Q. Where is Calry?
A. Well it depends on who you ask or what you read!
This is not meant to be a frivolous answer because there is a strong element of truth in the statement. Down through the centuries there are many definitions and many interpretations of the area known as Calry. The one consistent piece of information is the origin of the name. Calry is derived from the old gaelic name Calraidhe, composed of Cal – a man’s name, and raidhe – descendants. The term Calry reflects the descendants of Cal, who was grand-uncle of Maccon.
In ancient times it would appear that Calry encompassed part of county Leitrim. According to O’Rorke’s History of Sligo:
There were several places of the name in Ireland, as Calry- an-Chala in Westmeath ; Calry-Moy-Heleog in Mayo ; and the county Sligo Calry. The name, when applied to the Sligo district, was qualified with additions at different times ; being called in the Book of Armagh, Calry-Tremaige ; in the Topographical poem of Giolla losa Mor Mac Firbis, Calry Laithim ; and, in the Four Masters, Calry, Lough Gill, at one time, and Calry Drumcliff at another.
O’Rorke also quotes another source that links Saint Patrick with Calry and shows Calry covering an area in Leitrim that included Dromahair and presumably part of the parish of Drumlease.
Reversus est denuo Patricius ad jam memoratam Calrigice, regionem, et in loco, tune Druimdaire vocato, baptizavit Mac-caerthanum, et in eo excitavit Monasterium Drumlias.
Patrick came back again to the aforesaid region of Calry, and, in a spot then called Drumdare, he baptized Maccarthan, and erected the monastery of Drumlias.
[Colgan. Trias Thaumaturga, p. 143].
According to the County Sligo Survey of 1633, the parish of Calry was at that time called Callgach – which seems to have evolved into Colgagh a townland located in the centre of the parish and hosting the Roman Catholic chapel, St Patrick’s Church.
A more precise definition of present day Calry is found in Lewis’s A Topographical Dictionary of Ireland, 1837.
CALRY, or COLRY, a parish, in the barony of UPPER CARBERY, county of SLIGO, and province of CONNAUGHT; containing, with a part of the borough and sea-port town of Sligo, 6247 inhabitants, of which number 3741 are within the borough of Sligo. This parish is situated on the river Garvogue, which separates it from the parish of St. John, in its course from Lough Gill to the sea, and on the roads from Ballyshannon and Enniskillen to Sligo. It contains 4383 statute acres, as applotted under the tithe act: the land is generally light, with a small quantity of bog and some mountain wastes, and is principally under tillage; the state of agriculture is improving; there is an abundance of limestone, which is used for building. The manufacture of linen was formerly carried on extensively, but few are now employed in it. Lough Gill, part of which is in the parish, is an extensive and beautiful sheet of water, about a mile and a half from Sligo, with which it is connected by the river Garvogue, that is navigable for large boats seven or eight miles.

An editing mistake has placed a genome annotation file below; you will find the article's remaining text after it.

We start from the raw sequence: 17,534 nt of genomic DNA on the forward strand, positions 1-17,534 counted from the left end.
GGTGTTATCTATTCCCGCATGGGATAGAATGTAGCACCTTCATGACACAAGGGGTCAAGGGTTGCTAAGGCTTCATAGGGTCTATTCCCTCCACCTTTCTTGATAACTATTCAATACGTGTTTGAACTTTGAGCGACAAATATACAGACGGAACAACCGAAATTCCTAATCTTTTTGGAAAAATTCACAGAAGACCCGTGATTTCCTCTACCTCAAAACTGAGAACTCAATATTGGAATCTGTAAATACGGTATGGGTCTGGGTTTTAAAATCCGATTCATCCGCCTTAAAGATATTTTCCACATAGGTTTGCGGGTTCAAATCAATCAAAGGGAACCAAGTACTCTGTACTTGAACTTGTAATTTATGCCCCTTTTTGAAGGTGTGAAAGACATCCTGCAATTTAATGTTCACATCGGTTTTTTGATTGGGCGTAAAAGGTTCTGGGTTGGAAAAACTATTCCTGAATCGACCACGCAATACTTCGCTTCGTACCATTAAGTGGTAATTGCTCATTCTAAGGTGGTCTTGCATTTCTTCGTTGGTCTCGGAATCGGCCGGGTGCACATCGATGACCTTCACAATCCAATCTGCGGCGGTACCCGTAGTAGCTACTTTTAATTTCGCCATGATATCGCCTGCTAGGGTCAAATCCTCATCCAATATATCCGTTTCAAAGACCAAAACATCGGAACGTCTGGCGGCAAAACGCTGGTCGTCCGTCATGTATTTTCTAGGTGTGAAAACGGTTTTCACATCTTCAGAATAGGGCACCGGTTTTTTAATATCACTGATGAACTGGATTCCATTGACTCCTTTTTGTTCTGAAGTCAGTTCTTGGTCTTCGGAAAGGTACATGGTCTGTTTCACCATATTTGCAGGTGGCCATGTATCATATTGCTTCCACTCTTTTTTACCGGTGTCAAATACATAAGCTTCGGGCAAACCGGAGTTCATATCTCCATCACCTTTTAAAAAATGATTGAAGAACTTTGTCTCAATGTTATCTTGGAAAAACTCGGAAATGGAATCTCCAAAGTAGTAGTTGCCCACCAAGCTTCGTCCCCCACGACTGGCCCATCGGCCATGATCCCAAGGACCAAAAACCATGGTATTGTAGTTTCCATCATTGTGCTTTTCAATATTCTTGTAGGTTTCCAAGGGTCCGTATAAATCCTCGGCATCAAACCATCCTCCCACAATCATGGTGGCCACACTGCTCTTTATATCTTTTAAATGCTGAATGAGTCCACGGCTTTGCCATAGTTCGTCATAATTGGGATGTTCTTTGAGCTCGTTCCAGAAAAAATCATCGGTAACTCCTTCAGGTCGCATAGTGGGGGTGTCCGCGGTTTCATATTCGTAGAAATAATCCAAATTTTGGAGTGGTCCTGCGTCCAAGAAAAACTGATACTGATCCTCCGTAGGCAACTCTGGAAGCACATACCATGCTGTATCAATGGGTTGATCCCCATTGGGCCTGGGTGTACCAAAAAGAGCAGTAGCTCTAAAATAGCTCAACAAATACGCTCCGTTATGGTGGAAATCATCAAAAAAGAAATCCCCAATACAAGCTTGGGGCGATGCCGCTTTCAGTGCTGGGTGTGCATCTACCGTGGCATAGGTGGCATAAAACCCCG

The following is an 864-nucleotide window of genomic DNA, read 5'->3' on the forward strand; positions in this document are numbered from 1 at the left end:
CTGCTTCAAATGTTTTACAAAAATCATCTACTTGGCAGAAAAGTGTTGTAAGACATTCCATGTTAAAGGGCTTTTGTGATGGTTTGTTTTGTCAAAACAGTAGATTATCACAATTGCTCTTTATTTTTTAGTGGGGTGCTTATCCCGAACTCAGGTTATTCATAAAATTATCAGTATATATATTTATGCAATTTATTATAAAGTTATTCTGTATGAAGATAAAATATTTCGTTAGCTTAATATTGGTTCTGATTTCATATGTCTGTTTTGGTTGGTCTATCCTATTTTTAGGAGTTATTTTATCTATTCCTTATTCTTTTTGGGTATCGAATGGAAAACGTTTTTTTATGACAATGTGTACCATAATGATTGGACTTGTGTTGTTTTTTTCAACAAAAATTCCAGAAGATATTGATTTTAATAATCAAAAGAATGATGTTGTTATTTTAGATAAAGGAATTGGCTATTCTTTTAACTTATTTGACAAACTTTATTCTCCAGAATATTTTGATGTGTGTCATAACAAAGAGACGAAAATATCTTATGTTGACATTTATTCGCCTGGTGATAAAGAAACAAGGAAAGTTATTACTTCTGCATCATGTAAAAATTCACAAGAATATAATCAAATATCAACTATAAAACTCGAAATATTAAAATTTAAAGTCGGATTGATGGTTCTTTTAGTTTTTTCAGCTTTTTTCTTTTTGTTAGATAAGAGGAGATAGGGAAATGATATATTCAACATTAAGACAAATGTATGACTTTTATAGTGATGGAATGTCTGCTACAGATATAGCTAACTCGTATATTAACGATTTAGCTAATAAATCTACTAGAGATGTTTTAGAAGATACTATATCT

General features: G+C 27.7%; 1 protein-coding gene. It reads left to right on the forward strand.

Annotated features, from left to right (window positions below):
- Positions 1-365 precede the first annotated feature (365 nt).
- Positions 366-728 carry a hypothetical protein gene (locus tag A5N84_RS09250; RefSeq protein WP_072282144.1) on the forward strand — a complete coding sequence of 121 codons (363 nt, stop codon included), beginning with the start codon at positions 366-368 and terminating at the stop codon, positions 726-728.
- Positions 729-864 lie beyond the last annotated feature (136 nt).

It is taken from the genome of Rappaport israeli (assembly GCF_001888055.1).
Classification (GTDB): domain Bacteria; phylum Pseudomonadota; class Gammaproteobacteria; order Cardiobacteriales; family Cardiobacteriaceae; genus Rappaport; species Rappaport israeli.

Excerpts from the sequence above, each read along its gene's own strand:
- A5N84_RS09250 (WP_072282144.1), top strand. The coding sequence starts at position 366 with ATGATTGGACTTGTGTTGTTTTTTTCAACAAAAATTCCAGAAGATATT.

This definition gives more context. Calry is a parish in a barony within a county.
In Ireland, counties are divided into baronies, which are equivalent to the hundreds in England and seem to have formed out of the territories of the Irish chiefs, as each submitted to English rule.
County Sligo has 6 baronies: Carbury, Leyny, Coolavin, Corran, Tirerrill and Tireragh.
Carbury is comprised of 7 parishes: Ahamlish, Rossinver, Drumcliff, Calry, St John’s, Kilmacowen and Killaspugbrone.
In the 19th century, Calry Parish had 3 churches:
Colgagh – Roman Catholic
Sligo, Gore street (The Mall) – Church of Ireland (the Established Church)
Sligo, Stephen street – Methodist (the building that is now the Library)
In the strictest sense, the parish of Calry consists of 48 townlands as shown on the map. In effect, Calry is quite a large area embracing lands to the north of the Garavogue River, as far west as the Bundoran Road, north to the Cashelgal (Dartry) mountains, east to the County Leitrim border and extending halfway into Lough Gill on the southern side.
O’Rorke also describes the location of Calry and paints a vivid picture of the area describing its beauty as follows:
Calry is at least equal in beauty to any of the other environs of Sligo. Coologeoboy and Cashelgal mountains in the background ; Lough Gill full in front ; the whole space between the mountains and the lake parted into green sward, cultivated fields, and wooded tracts, varied with the little lakes of Colgach and Lougheneltin ; the fine mansions of Hazelwood, Cloghereva, and Holywell; the handsome residences of Ballyglass and Rosslare ; the neat gate lodges and labourers’ cottages of Mr. Wynne ; and the several comfortable farm-houses which stand out in prominent and picturesque positions over the district; with all these advantages, Calry lacks hardly a single element of the beautiful and the striking in landscape scenery. The ground slopes all the way from the mountains to Lough Gill, the gradients, however, increasing sharply as you near the mountain, so that within a mile or so of the base, the roads are in places so steep and abrupt, as to make it no easy matter for vehicles to ascend or descend.
For the purpose of presenting information on this website, a more liberal view of the expanse of the Calry area will be adopted given that families, land holdings, social activities, and natural resources are not constrained by administrative boundaries. The scope of the information coverage will include Calry and its surroundings.